Every first Sunday in November, a famous Veteran Car Rally takes place in England. About three hundred veteran cars from all over the world are driven from Hyde Park in London to Brighton, a town on the south coast of England. That's a distance of seventy kilometres.
The Veteran or ”Vintage" cars have to be more than fifty years old and in a very good condition. Before 1896 a man with a red flag had to walk in front of cars. In 1896 it changed. A group of merry drivers broke their flags and drove to Brighton. There they had a party. Now, the rally is a sporting tradition. A lot of people in the rally wear ”vintage" clothes, too.
NOVEMBER 11TH – VETERANS’ DAY (USA)
NOVEMBER 11TH – REMEMBRANCE DAY (UK)
This is a special day to remember all the people who fought in the wars - the living as well as the dead. There are memorial services, special dinners and speeches.
In London, in the middle of Whitehall, there is Sir Edwin Lutyens' Cenotaph, which commemorates the dead of the two world wars. In a ceremony held here every November in the presence of the Queen, wreaths of poppies are laid at the foot of the Cenotaph.
THE FOURTH THURSDAY IN NOVEMBER – THANKSGIVING DAY (USA)
On the fourth Thursday of November a national holiday with big dinners and parties is held in the U.S.A. It is called Thanksgiving day.
In 1621, the Pilgrim Fathers who were among the first European settlers in North America, celebrated their first harvest and thanked God. It was a difficult year but people still had food to eat. William Bradford, the Governor of Massachusetts, decided to have a thanksgiving dinner for all the people. He wanted a way to share this good fortune with the American Indians who helped them. The meal lasted three days.
Today the traditional Thanksgiving meal is similar to the first. Usually there is a turkey, sweet potatoes, corn, and pumpkin pie. Thanksgiving is a special day for families to get together.
NOVEMBER 30TH – ST. ANDREW’S DAY (UK)
This day is the national holiday of Scotland. St. Andrew was martyred on an X-shaped cross and became the Scottish patron saint.
Nowadays St. Andrew's cross is the national flag of Scotland (white diagonals in the blue oblong) and is also a part of the British national flag. The Scottish national symbol is a wild plant - a thistle.
DECEMBER - CHRISTMAS
WHAT IS THE MEANING OF CHRISTMAS
Christmas, or Christ Mass, is when we celebrate the birth of Jesus Christ. It was originally celebrated on January 6th, the date still observed by the Armenian Church, but in the fourth century A.D. the date of Christmas Day was changed to December 25th. This was a good time for the newly converted pagans to celebrate Christ's birth, for the date marked the winter Solstice, the shortest day of the year, and was a day on which many pagan gods were honoured.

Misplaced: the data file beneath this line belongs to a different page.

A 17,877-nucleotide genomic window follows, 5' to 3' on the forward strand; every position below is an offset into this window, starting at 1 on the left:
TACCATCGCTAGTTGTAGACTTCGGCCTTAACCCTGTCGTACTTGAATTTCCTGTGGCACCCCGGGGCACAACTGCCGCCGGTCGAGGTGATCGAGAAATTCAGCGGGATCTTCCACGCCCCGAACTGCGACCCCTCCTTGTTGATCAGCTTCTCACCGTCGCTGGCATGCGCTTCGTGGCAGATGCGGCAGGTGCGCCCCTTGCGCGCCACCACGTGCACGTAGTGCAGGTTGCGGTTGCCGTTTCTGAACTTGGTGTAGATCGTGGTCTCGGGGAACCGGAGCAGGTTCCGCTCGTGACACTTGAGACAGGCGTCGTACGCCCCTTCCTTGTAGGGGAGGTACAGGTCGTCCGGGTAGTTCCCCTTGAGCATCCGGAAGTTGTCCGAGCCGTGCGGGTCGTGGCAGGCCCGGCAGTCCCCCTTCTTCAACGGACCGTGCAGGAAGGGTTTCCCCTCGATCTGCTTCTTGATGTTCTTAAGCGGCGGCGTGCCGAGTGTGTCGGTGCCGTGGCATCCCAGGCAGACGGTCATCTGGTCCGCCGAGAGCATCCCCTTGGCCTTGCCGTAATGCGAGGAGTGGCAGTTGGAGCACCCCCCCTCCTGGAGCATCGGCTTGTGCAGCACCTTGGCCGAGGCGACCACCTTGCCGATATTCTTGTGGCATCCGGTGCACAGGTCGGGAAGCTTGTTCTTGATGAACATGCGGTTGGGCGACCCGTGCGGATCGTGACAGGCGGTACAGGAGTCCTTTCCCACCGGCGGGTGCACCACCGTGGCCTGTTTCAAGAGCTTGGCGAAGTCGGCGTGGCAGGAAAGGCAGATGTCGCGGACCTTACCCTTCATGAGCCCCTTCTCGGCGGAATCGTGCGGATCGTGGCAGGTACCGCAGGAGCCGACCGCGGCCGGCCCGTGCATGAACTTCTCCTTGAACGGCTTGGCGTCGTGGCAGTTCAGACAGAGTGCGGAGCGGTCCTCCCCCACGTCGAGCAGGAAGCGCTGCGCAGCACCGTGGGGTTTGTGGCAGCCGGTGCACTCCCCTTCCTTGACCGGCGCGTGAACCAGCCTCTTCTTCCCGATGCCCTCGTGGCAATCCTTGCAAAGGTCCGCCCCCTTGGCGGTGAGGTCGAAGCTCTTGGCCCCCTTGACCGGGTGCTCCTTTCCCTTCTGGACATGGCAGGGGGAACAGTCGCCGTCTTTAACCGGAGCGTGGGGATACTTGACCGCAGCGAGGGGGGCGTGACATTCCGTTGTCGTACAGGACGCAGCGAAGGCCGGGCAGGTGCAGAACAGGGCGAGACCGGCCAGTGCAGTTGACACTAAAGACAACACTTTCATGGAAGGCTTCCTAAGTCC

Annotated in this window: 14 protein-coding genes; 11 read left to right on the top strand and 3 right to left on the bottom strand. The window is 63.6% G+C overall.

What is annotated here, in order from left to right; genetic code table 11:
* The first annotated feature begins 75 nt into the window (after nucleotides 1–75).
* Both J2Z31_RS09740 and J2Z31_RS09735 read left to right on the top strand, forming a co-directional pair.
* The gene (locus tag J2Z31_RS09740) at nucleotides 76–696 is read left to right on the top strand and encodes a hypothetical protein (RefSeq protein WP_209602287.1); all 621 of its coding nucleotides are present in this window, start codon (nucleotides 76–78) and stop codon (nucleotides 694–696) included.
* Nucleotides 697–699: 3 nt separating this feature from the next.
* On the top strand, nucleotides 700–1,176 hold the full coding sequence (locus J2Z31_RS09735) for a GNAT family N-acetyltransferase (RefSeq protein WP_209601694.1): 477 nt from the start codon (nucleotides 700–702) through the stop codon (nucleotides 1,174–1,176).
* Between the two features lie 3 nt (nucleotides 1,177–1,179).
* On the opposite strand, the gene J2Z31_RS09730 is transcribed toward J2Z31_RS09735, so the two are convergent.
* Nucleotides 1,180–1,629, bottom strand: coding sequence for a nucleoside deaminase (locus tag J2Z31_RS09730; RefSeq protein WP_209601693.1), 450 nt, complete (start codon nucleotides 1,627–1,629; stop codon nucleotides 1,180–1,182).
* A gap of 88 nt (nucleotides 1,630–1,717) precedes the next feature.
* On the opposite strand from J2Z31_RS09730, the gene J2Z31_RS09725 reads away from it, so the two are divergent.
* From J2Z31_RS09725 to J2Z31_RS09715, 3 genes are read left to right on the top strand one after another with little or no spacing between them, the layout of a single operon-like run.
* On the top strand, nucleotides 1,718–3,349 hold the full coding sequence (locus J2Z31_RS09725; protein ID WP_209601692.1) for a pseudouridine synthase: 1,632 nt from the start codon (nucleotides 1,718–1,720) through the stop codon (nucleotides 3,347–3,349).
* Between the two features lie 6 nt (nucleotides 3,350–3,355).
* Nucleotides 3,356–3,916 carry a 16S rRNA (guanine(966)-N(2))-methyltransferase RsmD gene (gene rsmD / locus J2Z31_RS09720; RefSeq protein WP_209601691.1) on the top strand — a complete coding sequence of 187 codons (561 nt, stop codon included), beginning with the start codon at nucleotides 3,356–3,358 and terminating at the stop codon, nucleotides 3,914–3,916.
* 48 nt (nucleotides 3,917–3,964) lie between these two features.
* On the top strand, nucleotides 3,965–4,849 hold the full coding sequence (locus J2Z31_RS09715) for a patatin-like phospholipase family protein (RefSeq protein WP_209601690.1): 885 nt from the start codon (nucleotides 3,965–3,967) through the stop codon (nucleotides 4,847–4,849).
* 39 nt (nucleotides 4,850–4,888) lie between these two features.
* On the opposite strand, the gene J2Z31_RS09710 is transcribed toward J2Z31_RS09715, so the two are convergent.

There are several possible reasons why we give presents at Christmas: before Christianity came, offerings were made to pagan gods on December 25th. In the Bible story of nativity, the three kings brought gifts to the infant Christ and there is our old friend St. Nicolaus, whose date of present-giving - December 6th - was later transferred to the 25th, especially in some English speaking countries.
CHRISTMAS IN THE UK
London's Christmas decorations
Every year the people of Norway give the city of London a present. They want to say ”Thank you” for British help in the World War II. It is a big Christmas tree and it stands in Trafalgar Square. Also in central London, Oxford Street and Regent Street always have beautiful decorations at Christmas. Thousands of people come to look at them.
Cards, trees and mistletoe
In 1846 the first Christmas cards began in Britain. That was five years after the first Christmas tree. Queen Victoria's husband, Prince Albert, brought this German tradition (he was German) to Britain. He and the Queen had a Christmas tree at Windsor Castle in 1841. A few years after, nearly every house in Britain had one. Traditionally people decorate their trees on Christmas Eve - that is December 24th. They take down the decorations twelve days later, on Twelfth Night (January 5th). An older tradition is Christmas mistletoe. People put a piece of this green plant with its white berries over a door. Mistletoe brings a good luck, people say. Also, at Christmas British people kiss their friends and family under the mistletoe.
Before Christmas, groups of singers go from house to house. They collect money and sing traditional Christmas songs or carols. There are a lot of very popular British Christmas carols. Three famous ones are: ”Good King Wenceslas”, ”The Holly and The Ivy” and ”We Three Kings”.
British children do not open their presents on December 24th. Some children hang a stocking at the end of their bed. Father Christmas brings their presents at night. Then they open them in the morning of the 25th. The presents are put into stockings or the larger ones are arranged around the Christmas tree. There is another name for Father Christmas in Britain - Santa Claus. That comes from the European name Saint Nicholas. In the traditional story he lives at the North Pole. But now he lives in big shops in towns and cities all over Britain. Then on Christmas Eve he visits every house with his reindeer. He climbs down the chimney and leaves lots of presents. Some people leave something for him, too. A glass of wine and some biscuits, for example.